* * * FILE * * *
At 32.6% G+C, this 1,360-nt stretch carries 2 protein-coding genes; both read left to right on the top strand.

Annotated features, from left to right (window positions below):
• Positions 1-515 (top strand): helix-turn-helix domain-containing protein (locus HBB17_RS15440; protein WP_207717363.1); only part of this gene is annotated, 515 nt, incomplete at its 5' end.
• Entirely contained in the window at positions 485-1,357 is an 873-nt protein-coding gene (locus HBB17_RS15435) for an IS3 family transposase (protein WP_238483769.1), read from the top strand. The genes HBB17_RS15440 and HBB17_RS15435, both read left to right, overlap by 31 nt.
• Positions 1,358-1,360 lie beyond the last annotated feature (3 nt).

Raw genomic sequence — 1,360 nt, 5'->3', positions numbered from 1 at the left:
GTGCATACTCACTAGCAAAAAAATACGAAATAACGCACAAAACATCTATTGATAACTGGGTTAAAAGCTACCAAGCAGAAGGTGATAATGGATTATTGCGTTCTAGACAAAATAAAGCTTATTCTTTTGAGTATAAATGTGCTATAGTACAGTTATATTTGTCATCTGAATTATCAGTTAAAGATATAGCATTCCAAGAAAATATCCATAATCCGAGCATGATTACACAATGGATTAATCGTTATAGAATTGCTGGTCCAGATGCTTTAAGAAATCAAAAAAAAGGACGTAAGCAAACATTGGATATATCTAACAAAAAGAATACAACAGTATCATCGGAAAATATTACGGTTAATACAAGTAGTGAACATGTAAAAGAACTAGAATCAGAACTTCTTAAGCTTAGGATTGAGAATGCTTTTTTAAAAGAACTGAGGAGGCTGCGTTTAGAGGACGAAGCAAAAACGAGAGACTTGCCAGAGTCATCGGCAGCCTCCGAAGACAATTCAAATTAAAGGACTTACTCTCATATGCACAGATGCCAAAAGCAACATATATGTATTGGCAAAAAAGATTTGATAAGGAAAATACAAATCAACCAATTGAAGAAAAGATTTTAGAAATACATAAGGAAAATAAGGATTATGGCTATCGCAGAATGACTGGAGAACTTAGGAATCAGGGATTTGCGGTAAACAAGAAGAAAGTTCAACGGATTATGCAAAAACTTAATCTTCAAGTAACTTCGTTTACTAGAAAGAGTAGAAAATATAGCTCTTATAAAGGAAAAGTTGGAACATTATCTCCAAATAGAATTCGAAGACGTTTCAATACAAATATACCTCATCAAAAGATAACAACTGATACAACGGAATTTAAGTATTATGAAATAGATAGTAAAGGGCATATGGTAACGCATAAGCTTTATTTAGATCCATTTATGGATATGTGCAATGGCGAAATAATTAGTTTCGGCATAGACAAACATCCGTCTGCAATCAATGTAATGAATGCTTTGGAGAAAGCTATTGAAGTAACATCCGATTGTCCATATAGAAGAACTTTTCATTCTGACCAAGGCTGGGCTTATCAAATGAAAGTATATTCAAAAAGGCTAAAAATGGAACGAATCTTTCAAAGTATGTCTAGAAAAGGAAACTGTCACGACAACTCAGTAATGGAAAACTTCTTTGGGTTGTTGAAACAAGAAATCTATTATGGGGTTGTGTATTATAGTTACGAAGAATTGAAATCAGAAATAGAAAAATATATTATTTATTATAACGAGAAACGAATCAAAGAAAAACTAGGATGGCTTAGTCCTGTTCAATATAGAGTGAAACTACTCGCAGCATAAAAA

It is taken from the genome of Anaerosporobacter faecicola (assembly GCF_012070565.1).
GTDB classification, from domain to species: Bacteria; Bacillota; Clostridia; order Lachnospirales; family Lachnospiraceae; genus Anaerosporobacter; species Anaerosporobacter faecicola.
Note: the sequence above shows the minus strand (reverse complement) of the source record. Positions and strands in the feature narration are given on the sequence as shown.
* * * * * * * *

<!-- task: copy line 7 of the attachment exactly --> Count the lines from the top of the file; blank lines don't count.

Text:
GTGCATACTCACTAGCAAAAAAATACGAAATAACGCACAAAACATCTATTGATAACTGGGTTAAAAGCTACCAAGCAGAAGGTGATAATGGATTATTGCGTTCTAGACAAAATAAAGCTTATTCTTTTGAGTATAAATGTGCTATAGTACAGTTATATTTGTCATCTGAATTATCAGTTAAAGATATAGCATTCCAAGAAAATATCCATAATCCGAGCATGATTACACAATGGATTAATCGTTATAGAATTGCTGGTCCAGATGCTTTAAGAAATCAAAAAAAAGGACGTAAGCAAACATTGGATATATCTAACAAAAAGAATACAACAGTATCATCGGAAAATATTACGGTTAATACAAGTAGTGAACATGTAAAAGAACTAGAATCAGAACTTCTTAAGCTTAGGATTGAGAATGCTTTTTTAAAAGAACTGAGGAGGCTGCGTTTAGAGGACGAAGCAAAAACGAGAGACTTGCCAGAGTCATCGGCAGCCTCCGAAGACAATTCAAATTAAAGGACTTACTCTCATATGCACAGATGCCAAAAGCAACATATATGTATTGGCAAAAAAGATTTGATAAGGAAAATACAAATCAACCAATTGAAGAAAAGATTTTAGAAATACATAAGGAAAATAAGGATTATGGCTATCGCAGAATGACTGGAGAACTTAGGAATCAGGGATTTGCGGTAAACAAGAAGAAAGTTCAACGGATTATGCAAAAACTTAATCTTCAAGTAACTTCGTTTACTAGAAAGAGTAGAAAATATAGCTCTTATAAAGGAAAAGTTGGAACATTATCTCCAAATAGAATTCGAAGACGTTTCAATACAAATATACCTCATCAAAAGATAACAACTGATACAACGGAATTTAAGTATTATGAAATAGATAGTAAAGGGCATATGGTAACGCATAAGCTTTATTTAGATCCATTTATGGATATGTGCAATGGCGAAATAATTAGTTTCGGCATAGACAAACATCCGTCTGCAATCAATGTAATGAATGCTTTGGAGAAAGCTATTGAAGTAACATCCGATTGTCCATATAGAAGAACTTTTCATTCTGACCAAGGCTGGGCTTATCAAATGAAAGTATATTCAAAAAGGCTAAAAATGGAACGAATCTTTCAAAGTATGTCTAGAAAAGGAAACTGTCACGACAACTCAGTAATGGAAAACTTCTTTGGGTTGTTGAAACAAGAAATCTATTATGGGGTTGTGTATTATAGTTACGAAGAATTGAAATCAGAAATAGAAAAATATATTATTTATTATAACGAGAAACGAATCAAAGAAAAACTAGGATGGCTTAGTCCTGTTCAATATAGAGTGAAACTACTCGCAGCATAAAAA